According to Allied Market Research, “The global automotive radar market was valued at $4.08 billion in 2020, and is projected to reach $10.06 billion by 2028, at a CAGR of 12.6% from 2021 to 2028. The most lucrative segments are Adaptive Cruise Control (ACC), 77 GHz as well as short and medium range in terms of application, frequency and range respectively.”6 The key sensors used today on automobiles are radar and cameras, with ultrasonic technology playing a key role in short spans at lower velocities and LiDAR being utilized in autonomous driving. Radars are used to measure speed and range, and can accurately detect the distance of an object, and the long-range radar can offer distance calculations on objects that are as far as 300 to 500 meters.
The short-range radar (SRR) systems was frequently used for blind spot or lane departure detection. SRR and long-range radar (LRR) were used together to support automatic emergency breaking, adaptive cruise control and forward collision warning for automatic driving.
The market research firm Technavio indicates that the most used long-range radar sensor is of 77 GHz frequency. For short and mid-range there is more diversity with the presence of 22-, 77-, and 79-GHz radar sensors, which are gaining traction in the market. The research indicates that apart from the growing emergence of intelligent transportation, the increased accuracy in perceiving environment through sensor fusion technique is another major factor that is expected to boost the growth of the global automotive radar sensors market.7 One of the drawbacks is lack of visual information of the objects. The 4D image radar was developed to solve the issue. The new technology can create high resolution images that enhance the detection and classification of objects. NXP released a 4D image radar technology that can deliver concurrent 3-in-1 multi-mode radar sensing across short-, mid- and long-range operation, enabling the simultaneous sensing of a very wide field of view around the car. It delivers image-like fine resolution point clouds for simultaneous localization and mapping (SLAM) or demanding use cases, such as lost-parcel detection at distance.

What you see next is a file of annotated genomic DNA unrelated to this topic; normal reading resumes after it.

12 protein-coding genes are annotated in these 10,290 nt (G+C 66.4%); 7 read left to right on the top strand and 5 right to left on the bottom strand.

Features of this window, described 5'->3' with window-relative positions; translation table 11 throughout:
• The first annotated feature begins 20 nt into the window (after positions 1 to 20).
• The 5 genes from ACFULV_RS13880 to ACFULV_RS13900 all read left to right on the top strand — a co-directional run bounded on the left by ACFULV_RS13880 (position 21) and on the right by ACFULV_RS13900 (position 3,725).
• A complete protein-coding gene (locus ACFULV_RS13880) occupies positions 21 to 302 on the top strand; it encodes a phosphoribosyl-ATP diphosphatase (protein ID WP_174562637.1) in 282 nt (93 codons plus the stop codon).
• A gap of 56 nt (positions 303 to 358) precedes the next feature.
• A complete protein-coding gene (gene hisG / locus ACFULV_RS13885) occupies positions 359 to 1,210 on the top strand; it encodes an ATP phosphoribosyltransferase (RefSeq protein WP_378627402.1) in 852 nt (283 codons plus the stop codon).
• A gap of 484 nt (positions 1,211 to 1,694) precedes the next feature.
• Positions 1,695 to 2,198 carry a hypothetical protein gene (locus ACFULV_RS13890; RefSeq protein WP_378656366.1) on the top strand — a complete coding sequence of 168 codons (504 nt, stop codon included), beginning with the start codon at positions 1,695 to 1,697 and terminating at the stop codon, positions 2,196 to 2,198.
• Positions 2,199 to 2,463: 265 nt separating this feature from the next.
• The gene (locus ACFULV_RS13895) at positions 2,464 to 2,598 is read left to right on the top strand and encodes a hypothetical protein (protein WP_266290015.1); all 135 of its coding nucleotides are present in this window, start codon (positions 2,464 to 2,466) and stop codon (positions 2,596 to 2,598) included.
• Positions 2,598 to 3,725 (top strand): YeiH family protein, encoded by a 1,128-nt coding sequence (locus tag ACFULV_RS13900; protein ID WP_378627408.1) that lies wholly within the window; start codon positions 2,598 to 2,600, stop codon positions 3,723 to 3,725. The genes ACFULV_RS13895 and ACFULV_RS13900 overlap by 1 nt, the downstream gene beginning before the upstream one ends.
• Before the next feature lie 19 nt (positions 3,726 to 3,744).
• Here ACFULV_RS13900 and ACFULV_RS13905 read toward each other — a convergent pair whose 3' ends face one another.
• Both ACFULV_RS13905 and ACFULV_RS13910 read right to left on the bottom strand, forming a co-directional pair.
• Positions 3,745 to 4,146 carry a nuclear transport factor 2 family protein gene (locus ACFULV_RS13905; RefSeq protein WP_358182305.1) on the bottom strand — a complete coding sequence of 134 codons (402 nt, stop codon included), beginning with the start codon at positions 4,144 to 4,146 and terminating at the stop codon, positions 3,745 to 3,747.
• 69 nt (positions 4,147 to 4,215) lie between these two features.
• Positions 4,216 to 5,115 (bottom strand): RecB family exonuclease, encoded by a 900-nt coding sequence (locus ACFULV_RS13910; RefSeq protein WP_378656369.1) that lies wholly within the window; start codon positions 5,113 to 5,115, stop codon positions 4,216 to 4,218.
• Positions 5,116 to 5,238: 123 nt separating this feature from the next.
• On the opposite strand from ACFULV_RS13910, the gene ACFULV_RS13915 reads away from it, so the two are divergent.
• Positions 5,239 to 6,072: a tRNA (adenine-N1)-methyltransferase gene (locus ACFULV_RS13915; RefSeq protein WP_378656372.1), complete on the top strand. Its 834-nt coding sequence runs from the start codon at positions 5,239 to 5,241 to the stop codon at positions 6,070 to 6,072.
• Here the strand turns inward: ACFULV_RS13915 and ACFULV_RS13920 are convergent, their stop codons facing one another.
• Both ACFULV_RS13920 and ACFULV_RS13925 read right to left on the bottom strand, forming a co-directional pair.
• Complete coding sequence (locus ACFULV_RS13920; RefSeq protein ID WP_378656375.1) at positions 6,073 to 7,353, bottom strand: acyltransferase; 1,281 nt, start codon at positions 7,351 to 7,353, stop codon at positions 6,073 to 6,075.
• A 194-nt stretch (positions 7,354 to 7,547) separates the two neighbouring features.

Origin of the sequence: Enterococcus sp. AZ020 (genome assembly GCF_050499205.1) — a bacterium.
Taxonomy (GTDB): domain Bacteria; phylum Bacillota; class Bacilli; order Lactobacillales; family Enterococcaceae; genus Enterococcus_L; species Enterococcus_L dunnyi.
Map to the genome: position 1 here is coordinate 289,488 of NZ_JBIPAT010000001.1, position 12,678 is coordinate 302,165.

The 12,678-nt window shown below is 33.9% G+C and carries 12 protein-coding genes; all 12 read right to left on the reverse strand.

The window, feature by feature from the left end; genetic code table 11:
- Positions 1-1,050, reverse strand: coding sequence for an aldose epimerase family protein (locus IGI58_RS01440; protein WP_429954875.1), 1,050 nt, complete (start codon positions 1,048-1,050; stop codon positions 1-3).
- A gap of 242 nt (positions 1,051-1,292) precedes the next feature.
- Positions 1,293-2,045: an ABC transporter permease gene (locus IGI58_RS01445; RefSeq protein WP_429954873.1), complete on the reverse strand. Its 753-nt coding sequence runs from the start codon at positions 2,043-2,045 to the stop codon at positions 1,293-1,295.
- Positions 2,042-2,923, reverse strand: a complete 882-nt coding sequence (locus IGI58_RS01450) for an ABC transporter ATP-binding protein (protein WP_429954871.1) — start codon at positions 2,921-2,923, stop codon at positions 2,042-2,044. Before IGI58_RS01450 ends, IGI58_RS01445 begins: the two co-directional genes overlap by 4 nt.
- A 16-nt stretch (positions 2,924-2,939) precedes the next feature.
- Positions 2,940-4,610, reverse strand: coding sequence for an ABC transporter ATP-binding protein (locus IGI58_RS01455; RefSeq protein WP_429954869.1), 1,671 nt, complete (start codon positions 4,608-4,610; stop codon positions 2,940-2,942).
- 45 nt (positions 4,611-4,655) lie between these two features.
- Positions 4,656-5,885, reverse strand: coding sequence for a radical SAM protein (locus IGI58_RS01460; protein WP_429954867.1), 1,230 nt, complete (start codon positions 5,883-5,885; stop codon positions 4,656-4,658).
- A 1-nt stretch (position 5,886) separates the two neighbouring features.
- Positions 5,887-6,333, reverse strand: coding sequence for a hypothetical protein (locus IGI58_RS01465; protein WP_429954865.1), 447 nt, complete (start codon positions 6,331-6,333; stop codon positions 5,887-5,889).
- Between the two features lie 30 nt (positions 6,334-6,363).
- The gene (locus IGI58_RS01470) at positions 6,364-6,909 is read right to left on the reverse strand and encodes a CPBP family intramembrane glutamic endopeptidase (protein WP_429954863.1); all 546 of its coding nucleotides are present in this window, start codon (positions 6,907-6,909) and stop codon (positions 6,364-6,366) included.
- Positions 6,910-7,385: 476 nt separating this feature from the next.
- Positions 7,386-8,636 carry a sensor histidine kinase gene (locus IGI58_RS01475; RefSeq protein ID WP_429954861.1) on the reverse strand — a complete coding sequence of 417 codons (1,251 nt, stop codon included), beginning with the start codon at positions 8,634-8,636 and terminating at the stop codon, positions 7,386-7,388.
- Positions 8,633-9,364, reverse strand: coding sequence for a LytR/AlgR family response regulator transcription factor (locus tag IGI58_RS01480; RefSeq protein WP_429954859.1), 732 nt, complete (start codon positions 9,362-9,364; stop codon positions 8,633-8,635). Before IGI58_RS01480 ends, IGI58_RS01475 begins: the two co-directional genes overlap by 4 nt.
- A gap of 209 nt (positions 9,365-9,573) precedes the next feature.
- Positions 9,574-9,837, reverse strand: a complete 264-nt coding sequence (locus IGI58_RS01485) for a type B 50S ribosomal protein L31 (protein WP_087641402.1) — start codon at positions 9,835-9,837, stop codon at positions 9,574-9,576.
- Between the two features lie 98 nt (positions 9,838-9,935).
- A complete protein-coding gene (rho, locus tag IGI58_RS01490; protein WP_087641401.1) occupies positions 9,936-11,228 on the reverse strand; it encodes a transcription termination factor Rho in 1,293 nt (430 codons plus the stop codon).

Yole’s research shows that the primary ADAS technology workhorse so far is radar, which is expected to reach US$9.3 billion, and then camera modules including an image sensor, optics, and a camera enclosure will reach US$8.9 billion. In parallel, LiDAR, the long-awaited technology breakthrough for autonomy, will represent US$1.7 billion, while the vision processor which powers all the smart ADAS features will represent US$5.1 billion in 2027. Yole’s Imaging for Automotive 2022 report indicates that the deployment of cameras in the car will increase from 12 cameras now to 20 cameras, and imaging for automotive will reach $25 billion in 2027.8